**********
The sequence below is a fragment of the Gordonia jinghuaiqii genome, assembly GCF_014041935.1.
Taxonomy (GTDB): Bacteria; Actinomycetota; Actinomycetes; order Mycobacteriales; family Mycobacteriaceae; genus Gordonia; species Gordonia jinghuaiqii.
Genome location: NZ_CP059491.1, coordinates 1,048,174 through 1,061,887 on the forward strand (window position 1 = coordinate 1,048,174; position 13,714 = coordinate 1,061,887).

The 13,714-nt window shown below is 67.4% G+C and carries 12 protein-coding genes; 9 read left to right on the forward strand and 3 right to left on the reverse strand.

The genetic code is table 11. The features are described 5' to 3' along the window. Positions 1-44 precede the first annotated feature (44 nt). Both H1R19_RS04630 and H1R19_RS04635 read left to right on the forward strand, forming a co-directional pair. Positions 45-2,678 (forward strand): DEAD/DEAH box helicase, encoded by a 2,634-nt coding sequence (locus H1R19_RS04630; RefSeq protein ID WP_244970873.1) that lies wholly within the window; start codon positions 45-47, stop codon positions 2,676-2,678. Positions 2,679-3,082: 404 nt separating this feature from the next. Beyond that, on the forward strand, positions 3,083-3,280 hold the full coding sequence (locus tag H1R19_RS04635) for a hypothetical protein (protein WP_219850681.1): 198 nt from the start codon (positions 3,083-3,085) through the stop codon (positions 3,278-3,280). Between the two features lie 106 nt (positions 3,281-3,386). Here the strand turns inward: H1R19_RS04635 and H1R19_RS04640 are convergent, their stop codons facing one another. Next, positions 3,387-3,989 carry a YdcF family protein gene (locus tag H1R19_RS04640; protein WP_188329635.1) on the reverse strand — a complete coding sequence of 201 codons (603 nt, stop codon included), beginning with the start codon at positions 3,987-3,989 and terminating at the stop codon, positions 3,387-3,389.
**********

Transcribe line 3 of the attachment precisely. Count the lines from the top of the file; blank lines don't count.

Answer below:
Genome location: NZ_CP059491.1, coordinates 1,048,174 through 1,061,887 on the forward strand (window position 1 = coordinate 1,048,174; position 13,714 = coordinate 1,061,887).